Biden told the conference that the country had to “think big” to cure dietary-related diseases and hunger. “In America, no child should go to bed hungry. No parent should die of a disease that can be prevented,” the president said.

Wed, 28 Sep 2022 03:32:00 -0500 en-US text/html https://www.marketwatch.com/story/i-know-we-can-do-this-president-biden-vows-to-end-hunger-in-the-u-s-by-2030-11664379062?mod=hp_minor_pos26
Killexams : How to watch The Hunger Games movies in order (plus where the new one fits in)

(Pocket-lint) - It’s almost been a decade since The Hunger Games released - the films, anyway. 

The Hunger Games is a franchise that consists of four Blockbuster movies, but it’s based on three equally popular novels by Suzanne Collins. It’s set in a dystopian future in Panem - a North American nation made up of 12 districts, with one Capitol ruling over all of them. As punishment for rebelling 74 years earlier, each district must select a boy and a girl between 12 and 18 to compete in the Hunger Games, an annual competition where the last remaining survivor wins. The Hunger Games are treated like a World Cup in the Capitol. But further away, in Panem, people are resentful about the Games.

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This is where we meet the protagonist of the story: Katniss Everdeen (Jennifer Lawrence), a female tribute from District 12. 

The Hunger Games movies generated $2.9 billion at the box office and catapulted Lawrence’s career. (The same year the first Hunger Games released, she won an Oscar.) But the story of the Games doesn’t end with her in the first films. A new Hunger Games movie is coming. Set to premiere in 2023, it’s based on an eponymous prequel novel from Suzanne Collins called The Ballad of Songbirds and Snakes. It’ll focus on a young President Snow as he navigates being a mentor to a female tribute from District 12. Francis Lawrence is returning as the director, after helming three of the original movies.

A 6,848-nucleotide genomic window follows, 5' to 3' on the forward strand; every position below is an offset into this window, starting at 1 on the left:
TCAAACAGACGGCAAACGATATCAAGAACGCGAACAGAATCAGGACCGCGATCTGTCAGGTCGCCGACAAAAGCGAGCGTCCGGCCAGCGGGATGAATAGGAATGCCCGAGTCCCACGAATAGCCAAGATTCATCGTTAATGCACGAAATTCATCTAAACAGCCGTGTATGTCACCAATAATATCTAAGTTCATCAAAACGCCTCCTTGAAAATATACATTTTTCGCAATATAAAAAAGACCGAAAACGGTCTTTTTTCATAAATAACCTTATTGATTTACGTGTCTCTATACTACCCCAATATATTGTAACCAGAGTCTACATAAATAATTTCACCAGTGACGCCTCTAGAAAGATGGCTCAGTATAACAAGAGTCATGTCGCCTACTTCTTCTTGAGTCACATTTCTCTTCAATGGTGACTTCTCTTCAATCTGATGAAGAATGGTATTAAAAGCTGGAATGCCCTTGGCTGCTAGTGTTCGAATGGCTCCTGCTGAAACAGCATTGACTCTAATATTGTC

With the new movie coming out next year, it’s the perfect time to revisit Panem.

How to watch The Hunger Games movies in order (chronological and release date order)

The Hunger Games movies released in cinemas in chronological order. It’s the best way to watch them. If you don’t know which came first or want to learn a little bit more about the story and how it progresses across the four Hunger Games films, then keep reading. But please keep in mind there may be spoilers. Skip to the bottom of this guide for a bulleted spoiler-free version.

The Hunger Games (2012)

  • Directed by: Gary Ross
  • Screenplay by: Gary Ross, Suzanne Collins, Bill Ray
  • Produced by: Lionsgate
  • Distributed by: Lionsgate
  • Box office: $694 million
  • Run time: 142 minutes
  • Based on: The Hunger Games by Suzanne Collins (Amazon)
  • Where to stream: Amazon Prime Video

The first film introduces a dystopian continent called Panem, where 12 different districts are ruled over by the Capitol. Every year as a part of a tradition to mark the anniversary of the districts rebelling, each district must send one boy and one girl between the ages of 12 and 18 to compete in a fight to the death known as the Hunger Games. Although the Games are treated like the World Cop in the Capitol, as you get farther away, the people of Panem are more resentful. Katniss Everdeen (Jennifer Lawrence) is a 16-year-old in District 12 – the poorest and furthest from the Capitol.

The district does a lottery to decide which children will be chosen, and when Katniss’ younger sister, Primrose (Willow Shields) is chosen, Katniss volunteers in her sister’s place. Soon, she joins Peeta (Josh Hutcherson), the boy chosen from her district, and they are escorted to the Capitol. The Hunger Games was directed by Gary Ross, who wrote the screenplay with Billy Ray and Suzanne Collins.

The Hunger Games Catching Fire (2013)

  • Directed by: Francis Lawrence
  • Screenplay by: Simon Beaufoy, Michael deBruyn
  • Produced by: Lionsgate
  • Distributed by: Lionsgate
  • Box office: $865 million
  • Run time: 146 minutes
  • Based on: Catching Fire by Suzanne Collins (Amazon)
  • Where to stream: Amazon Prime Video

Catching Fire picks up with Katniss and Peeta back in District 12 after having outwitted the Capitol. (As part of their winning plan, they feigned falling in love.)